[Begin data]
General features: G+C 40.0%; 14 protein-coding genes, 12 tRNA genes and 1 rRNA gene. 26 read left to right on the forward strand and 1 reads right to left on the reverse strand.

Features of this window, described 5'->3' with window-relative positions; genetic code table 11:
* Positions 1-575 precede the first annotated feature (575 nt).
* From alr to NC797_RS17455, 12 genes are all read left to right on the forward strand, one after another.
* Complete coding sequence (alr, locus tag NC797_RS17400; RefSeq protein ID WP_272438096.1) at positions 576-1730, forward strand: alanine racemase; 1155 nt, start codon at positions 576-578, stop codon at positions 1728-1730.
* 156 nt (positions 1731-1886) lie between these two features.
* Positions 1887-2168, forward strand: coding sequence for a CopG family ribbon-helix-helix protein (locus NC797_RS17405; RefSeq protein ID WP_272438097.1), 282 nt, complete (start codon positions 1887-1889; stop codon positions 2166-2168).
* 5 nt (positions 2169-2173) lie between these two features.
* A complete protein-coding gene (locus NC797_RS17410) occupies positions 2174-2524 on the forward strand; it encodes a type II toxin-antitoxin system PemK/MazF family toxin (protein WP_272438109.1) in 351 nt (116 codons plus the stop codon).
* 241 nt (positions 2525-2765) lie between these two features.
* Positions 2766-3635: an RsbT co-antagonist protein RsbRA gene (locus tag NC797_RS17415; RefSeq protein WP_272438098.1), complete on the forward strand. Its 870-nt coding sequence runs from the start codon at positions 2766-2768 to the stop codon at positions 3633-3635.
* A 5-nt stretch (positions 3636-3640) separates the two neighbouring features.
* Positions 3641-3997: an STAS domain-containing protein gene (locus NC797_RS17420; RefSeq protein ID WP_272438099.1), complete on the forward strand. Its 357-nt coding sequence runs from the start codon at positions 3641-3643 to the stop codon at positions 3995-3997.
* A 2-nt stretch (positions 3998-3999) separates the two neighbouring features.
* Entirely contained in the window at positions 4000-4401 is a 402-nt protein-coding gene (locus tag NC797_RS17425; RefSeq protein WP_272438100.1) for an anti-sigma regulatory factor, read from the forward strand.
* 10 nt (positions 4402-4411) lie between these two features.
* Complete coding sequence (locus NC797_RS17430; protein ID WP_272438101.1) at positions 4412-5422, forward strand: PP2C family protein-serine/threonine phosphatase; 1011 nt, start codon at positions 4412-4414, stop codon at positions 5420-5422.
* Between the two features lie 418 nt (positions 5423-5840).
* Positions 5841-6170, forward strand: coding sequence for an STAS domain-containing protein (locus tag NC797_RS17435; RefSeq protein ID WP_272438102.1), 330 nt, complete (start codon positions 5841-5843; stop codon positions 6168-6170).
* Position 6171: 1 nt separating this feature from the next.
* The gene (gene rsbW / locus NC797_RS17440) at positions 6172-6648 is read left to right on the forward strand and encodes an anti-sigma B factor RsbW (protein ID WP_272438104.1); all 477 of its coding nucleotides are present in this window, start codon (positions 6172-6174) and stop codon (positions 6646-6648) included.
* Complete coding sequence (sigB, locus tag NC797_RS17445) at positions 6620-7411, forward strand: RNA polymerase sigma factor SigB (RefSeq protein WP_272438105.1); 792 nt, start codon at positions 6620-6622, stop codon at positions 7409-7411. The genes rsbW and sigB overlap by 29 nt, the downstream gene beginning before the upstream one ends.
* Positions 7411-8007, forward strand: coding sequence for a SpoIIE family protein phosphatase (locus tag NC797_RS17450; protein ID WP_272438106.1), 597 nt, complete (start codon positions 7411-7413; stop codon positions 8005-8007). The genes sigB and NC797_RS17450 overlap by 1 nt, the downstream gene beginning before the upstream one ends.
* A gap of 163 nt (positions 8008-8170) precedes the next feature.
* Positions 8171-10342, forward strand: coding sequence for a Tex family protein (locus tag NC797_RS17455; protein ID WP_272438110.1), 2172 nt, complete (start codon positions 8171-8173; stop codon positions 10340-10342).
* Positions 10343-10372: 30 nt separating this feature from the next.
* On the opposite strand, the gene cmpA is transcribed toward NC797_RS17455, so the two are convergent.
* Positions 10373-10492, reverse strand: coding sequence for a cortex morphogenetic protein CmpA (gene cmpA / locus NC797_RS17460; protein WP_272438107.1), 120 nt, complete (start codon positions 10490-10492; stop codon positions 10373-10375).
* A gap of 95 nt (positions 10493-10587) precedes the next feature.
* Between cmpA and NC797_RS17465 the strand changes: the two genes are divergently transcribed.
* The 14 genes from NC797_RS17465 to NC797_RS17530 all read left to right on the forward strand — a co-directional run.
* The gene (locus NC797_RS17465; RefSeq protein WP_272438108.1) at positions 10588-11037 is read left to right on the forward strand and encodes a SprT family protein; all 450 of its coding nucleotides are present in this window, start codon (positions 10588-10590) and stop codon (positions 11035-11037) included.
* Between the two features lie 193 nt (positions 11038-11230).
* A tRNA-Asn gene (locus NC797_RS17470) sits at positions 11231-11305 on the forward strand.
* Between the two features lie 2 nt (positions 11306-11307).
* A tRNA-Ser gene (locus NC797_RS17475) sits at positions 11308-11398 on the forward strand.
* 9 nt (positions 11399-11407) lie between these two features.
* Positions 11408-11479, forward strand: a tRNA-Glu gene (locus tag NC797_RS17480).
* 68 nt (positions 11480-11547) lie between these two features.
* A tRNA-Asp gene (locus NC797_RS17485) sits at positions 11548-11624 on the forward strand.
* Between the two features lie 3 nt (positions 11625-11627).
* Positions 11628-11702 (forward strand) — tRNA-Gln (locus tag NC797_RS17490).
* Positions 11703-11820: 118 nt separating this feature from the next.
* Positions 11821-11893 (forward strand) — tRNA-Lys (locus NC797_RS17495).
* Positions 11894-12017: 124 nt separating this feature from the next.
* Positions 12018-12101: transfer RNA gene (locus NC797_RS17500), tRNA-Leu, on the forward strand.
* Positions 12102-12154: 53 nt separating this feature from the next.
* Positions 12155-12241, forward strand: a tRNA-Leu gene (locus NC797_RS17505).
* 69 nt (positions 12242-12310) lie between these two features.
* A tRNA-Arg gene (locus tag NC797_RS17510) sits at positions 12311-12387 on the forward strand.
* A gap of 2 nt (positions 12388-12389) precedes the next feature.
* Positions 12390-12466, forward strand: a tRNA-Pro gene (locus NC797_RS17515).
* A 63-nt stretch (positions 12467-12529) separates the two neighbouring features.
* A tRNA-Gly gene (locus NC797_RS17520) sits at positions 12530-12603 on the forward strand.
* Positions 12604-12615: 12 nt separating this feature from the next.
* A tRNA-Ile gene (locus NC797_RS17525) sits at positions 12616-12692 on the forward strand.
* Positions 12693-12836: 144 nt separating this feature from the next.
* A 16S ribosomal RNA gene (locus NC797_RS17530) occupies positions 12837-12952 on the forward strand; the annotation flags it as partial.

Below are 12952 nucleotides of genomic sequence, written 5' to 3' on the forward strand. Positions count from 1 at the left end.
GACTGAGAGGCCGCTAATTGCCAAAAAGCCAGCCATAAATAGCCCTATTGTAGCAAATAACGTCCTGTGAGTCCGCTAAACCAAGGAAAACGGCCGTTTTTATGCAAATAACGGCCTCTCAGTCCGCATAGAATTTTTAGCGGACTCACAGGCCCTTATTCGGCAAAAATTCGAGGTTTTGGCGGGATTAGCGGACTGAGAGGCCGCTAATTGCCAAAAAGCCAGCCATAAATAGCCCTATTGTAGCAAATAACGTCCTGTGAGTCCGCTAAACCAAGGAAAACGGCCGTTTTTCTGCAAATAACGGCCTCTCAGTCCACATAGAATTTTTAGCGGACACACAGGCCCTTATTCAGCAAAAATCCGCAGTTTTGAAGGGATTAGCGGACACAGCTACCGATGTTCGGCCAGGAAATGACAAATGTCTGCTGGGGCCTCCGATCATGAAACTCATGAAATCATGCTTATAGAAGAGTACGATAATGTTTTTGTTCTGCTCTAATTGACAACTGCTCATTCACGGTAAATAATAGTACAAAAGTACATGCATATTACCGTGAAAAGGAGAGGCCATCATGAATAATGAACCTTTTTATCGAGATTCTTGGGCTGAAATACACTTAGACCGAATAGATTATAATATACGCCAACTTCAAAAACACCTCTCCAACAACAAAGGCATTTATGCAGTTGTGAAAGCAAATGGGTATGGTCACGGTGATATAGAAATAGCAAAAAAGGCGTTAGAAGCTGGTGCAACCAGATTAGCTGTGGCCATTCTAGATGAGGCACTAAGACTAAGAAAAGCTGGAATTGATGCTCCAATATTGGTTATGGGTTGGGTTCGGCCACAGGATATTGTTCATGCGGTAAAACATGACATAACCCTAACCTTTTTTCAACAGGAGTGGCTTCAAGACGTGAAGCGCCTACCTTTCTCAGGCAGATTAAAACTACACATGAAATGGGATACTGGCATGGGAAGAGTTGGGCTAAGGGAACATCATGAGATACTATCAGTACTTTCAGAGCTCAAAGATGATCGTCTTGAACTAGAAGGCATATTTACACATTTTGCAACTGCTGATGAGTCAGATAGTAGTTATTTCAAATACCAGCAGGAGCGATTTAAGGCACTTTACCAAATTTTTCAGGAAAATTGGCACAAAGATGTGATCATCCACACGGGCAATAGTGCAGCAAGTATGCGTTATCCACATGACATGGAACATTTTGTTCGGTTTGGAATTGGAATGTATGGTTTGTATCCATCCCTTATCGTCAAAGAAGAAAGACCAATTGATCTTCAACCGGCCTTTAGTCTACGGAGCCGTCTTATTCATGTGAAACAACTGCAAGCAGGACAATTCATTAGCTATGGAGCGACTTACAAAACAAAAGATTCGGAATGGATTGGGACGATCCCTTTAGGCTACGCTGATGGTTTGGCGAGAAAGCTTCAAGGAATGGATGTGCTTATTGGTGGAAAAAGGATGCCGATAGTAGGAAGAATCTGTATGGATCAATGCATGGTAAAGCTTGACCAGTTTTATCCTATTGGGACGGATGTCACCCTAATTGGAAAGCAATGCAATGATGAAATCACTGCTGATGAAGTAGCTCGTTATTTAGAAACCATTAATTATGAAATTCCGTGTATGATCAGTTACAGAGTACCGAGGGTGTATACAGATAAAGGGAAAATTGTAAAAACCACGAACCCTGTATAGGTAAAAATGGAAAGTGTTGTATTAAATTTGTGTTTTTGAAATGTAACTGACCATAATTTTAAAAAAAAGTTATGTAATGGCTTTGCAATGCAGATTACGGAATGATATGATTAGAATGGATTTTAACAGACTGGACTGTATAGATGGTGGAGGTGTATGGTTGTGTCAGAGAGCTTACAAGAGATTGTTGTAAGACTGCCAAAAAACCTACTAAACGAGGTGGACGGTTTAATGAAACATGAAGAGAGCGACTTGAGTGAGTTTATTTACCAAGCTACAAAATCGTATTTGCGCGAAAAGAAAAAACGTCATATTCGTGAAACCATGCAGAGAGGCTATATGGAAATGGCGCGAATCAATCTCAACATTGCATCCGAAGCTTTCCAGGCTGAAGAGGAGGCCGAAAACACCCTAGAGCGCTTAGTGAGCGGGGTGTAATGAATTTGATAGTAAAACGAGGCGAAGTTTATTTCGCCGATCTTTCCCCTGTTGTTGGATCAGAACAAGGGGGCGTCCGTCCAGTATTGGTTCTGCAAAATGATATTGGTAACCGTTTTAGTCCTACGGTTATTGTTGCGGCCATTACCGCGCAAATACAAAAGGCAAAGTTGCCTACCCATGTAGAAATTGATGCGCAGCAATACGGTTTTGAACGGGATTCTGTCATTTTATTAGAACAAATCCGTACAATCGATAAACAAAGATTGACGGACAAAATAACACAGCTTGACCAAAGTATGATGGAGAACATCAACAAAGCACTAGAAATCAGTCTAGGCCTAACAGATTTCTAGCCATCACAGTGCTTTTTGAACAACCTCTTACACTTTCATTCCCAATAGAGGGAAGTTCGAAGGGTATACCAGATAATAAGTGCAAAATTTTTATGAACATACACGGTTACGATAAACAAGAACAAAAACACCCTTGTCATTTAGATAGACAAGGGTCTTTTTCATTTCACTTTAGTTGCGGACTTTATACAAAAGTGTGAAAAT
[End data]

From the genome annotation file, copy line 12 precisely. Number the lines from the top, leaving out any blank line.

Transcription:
* A 5-nt stretch (positions 3636-3640) separates the two neighbouring features.